Self-Attentive Pooling for Efficient Deep Learning

Fang Chen, Gourav Datta, Souvikk Kundu, Peter Beerel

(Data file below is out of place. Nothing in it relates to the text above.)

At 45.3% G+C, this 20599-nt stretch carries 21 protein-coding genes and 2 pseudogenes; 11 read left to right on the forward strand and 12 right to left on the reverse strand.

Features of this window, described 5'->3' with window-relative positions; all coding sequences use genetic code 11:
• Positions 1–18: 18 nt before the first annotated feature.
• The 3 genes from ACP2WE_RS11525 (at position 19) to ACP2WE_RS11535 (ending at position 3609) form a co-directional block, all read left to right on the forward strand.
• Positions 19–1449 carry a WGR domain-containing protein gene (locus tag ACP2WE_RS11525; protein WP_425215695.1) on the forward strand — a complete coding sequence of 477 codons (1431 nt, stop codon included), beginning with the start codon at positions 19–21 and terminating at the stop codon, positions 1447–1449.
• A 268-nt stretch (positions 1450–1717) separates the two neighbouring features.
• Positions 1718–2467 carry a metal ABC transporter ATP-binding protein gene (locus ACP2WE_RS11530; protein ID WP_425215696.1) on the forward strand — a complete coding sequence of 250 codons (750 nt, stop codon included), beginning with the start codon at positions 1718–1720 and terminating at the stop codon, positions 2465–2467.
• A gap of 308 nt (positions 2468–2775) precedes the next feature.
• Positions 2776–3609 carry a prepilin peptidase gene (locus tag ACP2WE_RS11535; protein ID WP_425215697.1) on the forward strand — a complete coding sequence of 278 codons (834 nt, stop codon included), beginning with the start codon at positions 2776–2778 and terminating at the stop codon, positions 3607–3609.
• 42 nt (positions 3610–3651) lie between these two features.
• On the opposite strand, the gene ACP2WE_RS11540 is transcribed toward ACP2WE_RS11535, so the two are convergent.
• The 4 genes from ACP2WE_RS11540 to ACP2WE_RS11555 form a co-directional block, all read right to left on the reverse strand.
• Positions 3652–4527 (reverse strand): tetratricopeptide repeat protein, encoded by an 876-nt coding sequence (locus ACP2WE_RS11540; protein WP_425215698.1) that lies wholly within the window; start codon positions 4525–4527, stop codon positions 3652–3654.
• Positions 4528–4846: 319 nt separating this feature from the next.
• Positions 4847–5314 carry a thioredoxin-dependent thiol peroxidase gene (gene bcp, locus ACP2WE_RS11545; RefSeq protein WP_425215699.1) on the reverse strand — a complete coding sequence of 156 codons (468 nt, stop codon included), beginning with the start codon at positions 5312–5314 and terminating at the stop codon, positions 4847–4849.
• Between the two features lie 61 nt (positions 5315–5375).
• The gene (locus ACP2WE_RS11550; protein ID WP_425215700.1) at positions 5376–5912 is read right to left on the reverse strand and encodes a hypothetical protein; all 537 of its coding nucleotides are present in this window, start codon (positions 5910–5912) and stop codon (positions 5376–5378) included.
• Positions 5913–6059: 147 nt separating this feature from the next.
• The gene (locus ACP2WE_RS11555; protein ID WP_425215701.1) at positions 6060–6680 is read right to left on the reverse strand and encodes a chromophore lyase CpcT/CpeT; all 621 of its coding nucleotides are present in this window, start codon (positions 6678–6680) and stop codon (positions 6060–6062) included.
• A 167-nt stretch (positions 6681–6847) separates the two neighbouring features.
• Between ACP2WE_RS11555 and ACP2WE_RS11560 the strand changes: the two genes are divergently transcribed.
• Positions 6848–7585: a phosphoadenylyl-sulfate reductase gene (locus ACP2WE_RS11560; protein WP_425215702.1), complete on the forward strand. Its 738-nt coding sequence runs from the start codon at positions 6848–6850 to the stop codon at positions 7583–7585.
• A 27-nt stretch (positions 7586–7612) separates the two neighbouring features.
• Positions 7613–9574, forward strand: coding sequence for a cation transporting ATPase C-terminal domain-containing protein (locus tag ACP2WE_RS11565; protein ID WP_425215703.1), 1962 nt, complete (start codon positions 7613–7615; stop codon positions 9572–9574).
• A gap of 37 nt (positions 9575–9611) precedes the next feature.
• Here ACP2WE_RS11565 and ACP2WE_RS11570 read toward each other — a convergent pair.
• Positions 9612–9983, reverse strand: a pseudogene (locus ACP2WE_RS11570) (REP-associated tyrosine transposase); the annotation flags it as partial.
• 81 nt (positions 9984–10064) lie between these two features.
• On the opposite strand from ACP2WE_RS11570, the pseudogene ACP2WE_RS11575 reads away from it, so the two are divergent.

Efficient custom pooling techniques that can aggressively trim the dimensions of a feature map and thereby reduce inference compute and memory footprint for resource-constrained computer vision applications have recently gained significant traction. However, prior pooling works extract only the local context of the activation maps, limiting their effectiveness. In contrast, we propose a novel non-local self-attentive pooling method that can be used as a drop-in replacement to the standard pooling layers, such as max/average pooling or strided convolution. The proposed self-attention module uses patch embedding, multi-head self-attention, and spatial-channel restoration, followed by sigmoid activation and exponential soft-max. This self-attention mechanism efficiently aggregates dependencies between non-local activation patches during down-sampling. Extensive experiments on standard object classification and detection tasks with various convolutional neural network (CNN) architectures demonstrate the superiority of our proposed mechanism over the state-of-the-art (SOTA) pooling techniques. In particular, we surpass the test accuracy of existing pooling techniques on different variants of MobileNet-V2 on ImageNet by an average of 1.2%. With the aggressive down-sampling of the activation maps in the initial layers (providing up to 22x reduction in memory consumption), our approach achieves 1.43% higher test accuracy compared to SOTA techniques with iso-memory footprints. This enables the deployment of our models in memory-constrained devices, such as micro-controllers (without losing significant accuracy), because the initial activation maps consume a significant amount of on-chip memory for high-resolution images required for complex vision tasks. Our proposed pooling method also leverages the idea of channel pruning to further reduce memory footprints.

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